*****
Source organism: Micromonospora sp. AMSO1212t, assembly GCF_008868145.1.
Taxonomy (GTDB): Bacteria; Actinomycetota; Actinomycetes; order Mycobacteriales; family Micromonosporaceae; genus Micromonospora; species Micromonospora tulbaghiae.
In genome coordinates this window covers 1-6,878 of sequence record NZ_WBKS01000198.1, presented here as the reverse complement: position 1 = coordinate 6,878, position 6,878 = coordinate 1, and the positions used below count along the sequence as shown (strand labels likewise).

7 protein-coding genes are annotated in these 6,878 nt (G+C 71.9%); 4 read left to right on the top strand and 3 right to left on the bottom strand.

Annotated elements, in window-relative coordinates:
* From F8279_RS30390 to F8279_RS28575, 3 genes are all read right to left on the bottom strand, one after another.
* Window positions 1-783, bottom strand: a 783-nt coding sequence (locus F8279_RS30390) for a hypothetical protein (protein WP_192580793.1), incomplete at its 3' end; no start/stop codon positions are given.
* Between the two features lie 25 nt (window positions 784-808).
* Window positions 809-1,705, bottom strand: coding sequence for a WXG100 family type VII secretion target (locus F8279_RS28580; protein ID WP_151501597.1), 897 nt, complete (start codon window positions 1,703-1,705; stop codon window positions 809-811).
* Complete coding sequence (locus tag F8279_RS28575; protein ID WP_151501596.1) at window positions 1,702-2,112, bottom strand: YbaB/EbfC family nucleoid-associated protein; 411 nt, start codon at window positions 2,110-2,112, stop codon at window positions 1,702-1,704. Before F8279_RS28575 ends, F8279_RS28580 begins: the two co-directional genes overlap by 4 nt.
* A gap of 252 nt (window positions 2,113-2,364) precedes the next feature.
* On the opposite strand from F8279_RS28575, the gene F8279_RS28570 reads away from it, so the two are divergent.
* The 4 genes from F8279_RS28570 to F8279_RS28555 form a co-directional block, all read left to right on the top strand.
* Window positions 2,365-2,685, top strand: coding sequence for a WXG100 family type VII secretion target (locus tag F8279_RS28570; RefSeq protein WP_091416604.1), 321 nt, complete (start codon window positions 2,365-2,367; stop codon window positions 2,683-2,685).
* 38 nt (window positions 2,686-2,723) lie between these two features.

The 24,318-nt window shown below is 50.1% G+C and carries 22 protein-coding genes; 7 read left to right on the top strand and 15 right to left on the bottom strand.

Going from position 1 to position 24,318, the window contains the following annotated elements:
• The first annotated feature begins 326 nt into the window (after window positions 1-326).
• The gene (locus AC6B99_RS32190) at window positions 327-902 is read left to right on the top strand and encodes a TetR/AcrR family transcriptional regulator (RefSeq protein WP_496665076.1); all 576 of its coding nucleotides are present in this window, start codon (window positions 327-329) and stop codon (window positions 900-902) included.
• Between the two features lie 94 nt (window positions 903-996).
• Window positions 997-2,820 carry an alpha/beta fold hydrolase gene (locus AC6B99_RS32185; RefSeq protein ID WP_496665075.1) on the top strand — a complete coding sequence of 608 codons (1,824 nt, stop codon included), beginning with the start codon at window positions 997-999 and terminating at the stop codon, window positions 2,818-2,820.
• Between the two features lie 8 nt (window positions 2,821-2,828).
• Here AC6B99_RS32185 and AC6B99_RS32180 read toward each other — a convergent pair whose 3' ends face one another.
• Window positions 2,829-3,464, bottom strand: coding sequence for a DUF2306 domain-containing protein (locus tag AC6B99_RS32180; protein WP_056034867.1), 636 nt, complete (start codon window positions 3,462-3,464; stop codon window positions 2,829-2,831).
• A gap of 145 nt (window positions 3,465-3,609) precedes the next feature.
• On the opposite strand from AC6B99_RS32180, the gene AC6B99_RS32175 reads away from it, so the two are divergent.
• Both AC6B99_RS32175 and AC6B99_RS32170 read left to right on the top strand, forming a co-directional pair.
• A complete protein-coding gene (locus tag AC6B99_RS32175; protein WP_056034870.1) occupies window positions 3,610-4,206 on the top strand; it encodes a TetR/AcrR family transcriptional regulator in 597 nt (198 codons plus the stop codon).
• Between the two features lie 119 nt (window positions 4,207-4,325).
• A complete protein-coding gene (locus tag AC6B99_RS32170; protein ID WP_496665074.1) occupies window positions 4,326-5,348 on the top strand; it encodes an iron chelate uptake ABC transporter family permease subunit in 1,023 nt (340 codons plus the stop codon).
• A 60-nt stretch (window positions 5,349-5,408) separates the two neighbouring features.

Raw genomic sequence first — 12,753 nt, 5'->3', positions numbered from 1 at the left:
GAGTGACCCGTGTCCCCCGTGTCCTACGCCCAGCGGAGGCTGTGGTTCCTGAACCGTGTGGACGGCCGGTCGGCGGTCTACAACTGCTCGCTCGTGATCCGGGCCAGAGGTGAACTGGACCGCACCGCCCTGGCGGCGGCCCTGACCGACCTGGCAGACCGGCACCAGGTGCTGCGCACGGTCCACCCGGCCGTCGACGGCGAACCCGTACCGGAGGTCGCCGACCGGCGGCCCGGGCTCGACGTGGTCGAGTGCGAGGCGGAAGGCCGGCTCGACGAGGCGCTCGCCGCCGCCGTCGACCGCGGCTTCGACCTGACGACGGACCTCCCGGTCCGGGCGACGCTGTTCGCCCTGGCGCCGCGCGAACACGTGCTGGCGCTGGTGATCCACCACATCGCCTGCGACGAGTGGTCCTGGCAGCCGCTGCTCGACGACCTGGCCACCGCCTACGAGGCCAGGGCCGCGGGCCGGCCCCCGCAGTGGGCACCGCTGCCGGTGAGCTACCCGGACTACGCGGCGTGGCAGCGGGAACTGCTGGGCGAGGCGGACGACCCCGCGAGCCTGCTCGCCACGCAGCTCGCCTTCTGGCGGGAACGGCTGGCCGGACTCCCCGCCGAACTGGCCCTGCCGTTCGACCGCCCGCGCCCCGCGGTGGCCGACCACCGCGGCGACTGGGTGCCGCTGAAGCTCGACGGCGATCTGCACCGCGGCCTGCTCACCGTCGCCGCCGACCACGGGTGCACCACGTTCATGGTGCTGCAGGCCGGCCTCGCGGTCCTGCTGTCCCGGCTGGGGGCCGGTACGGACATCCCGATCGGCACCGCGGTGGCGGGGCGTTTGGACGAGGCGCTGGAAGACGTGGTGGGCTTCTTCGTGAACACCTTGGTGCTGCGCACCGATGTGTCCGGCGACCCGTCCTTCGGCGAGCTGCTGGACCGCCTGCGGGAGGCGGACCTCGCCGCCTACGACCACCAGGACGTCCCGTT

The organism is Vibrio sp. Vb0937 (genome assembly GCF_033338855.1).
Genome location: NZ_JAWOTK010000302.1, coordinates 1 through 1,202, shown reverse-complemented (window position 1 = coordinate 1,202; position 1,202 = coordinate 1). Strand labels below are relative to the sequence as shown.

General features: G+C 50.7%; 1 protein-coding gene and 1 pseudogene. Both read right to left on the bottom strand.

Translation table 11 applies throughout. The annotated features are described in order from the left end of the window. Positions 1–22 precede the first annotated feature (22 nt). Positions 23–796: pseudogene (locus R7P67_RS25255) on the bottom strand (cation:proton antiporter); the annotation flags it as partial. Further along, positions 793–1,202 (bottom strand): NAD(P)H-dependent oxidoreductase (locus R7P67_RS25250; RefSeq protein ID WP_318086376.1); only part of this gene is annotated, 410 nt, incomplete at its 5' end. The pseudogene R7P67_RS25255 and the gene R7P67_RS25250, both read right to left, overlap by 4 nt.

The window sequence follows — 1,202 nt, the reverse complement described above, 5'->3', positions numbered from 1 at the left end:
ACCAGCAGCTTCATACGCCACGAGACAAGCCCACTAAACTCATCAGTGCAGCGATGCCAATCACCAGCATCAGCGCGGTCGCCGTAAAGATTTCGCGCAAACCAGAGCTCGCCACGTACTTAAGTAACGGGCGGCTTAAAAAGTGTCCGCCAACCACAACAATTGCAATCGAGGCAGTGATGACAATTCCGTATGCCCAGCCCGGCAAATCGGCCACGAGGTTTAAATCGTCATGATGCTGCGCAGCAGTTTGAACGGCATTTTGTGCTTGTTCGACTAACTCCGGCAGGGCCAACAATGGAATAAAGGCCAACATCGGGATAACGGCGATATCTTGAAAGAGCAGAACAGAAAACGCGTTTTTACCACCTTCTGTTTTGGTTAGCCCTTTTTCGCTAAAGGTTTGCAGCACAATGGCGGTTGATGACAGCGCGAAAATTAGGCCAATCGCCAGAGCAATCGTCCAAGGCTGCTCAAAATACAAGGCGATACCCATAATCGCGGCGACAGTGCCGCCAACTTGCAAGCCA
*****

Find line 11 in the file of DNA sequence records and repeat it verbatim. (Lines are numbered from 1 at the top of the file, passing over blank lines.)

* A gap of 252 nt (window positions 2,113-2,364) precedes the next feature.